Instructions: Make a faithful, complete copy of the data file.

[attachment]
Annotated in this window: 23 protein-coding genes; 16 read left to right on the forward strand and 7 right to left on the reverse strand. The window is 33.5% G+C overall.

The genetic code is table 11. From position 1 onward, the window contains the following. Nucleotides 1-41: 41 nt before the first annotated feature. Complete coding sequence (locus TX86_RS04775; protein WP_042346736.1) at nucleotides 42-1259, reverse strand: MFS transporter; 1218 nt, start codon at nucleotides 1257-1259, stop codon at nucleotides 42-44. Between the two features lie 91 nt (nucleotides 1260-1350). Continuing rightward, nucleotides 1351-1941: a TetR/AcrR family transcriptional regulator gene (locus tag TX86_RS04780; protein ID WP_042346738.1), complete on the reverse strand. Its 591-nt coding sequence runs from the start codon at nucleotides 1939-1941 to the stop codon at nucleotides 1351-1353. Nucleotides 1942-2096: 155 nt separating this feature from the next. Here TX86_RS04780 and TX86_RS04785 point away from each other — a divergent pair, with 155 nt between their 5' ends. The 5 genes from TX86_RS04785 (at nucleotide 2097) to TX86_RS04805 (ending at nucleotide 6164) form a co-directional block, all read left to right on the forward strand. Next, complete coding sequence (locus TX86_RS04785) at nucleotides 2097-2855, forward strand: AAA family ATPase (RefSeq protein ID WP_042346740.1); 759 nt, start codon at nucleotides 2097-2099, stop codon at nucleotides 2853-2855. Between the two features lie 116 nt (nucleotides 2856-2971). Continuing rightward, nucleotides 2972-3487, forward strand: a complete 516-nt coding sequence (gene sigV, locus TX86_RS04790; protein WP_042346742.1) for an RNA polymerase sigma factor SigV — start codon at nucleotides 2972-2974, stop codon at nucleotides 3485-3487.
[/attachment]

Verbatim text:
Annotated in this window: 23 protein-coding genes; 16 read left to right on the forward strand and 7 right to left on the reverse strand. The window is 33.5% G+C overall.

The genetic code is table 11. From position 1 onward, the window contains the following. Nucleotides 1-41: 41 nt before the first annotated feature. Complete coding sequence (locus TX86_RS04775; protein WP_042346736.1) at nucleotides 42-1259, reverse strand: MFS transporter; 1218 nt, start codon at nucleotides 1257-1259, stop codon at nucleotides 42-44. Between the two features lie 91 nt (nucleotides 1260-1350). Continuing rightward, nucleotides 1351-1941: a TetR/AcrR family transcriptional regulator gene (locus tag TX86_RS04780; protein ID WP_042346738.1), complete on the reverse strand. Its 591-nt coding sequence runs from the start codon at nucleotides 1939-1941 to the stop codon at nucleotides 1351-1353. Nucleotides 1942-2096: 155 nt separating this feature from the next. Here TX86_RS04780 and TX86_RS04785 point away from each other — a divergent pair, with 155 nt between their 5' ends. The 5 genes from TX86_RS04785 (at nucleotide 2097) to TX86_RS04805 (ending at nucleotide 6164) form a co-directional block, all read left to right on the forward strand. Next, complete coding sequence (locus TX86_RS04785) at nucleotides 2097-2855, forward strand: AAA family ATPase (RefSeq protein ID WP_042346740.1); 759 nt, start codon at nucleotides 2097-2099, stop codon at nucleotides 2853-2855. Between the two features lie 116 nt (nucleotides 2856-2971). Continuing rightward, nucleotides 2972-3487, forward strand: a complete 516-nt coding sequence (gene sigV, locus TX86_RS04790; protein WP_042346742.1) for an RNA polymerase sigma factor SigV — start codon at nucleotides 2972-2974, stop codon at nucleotides 3485-3487.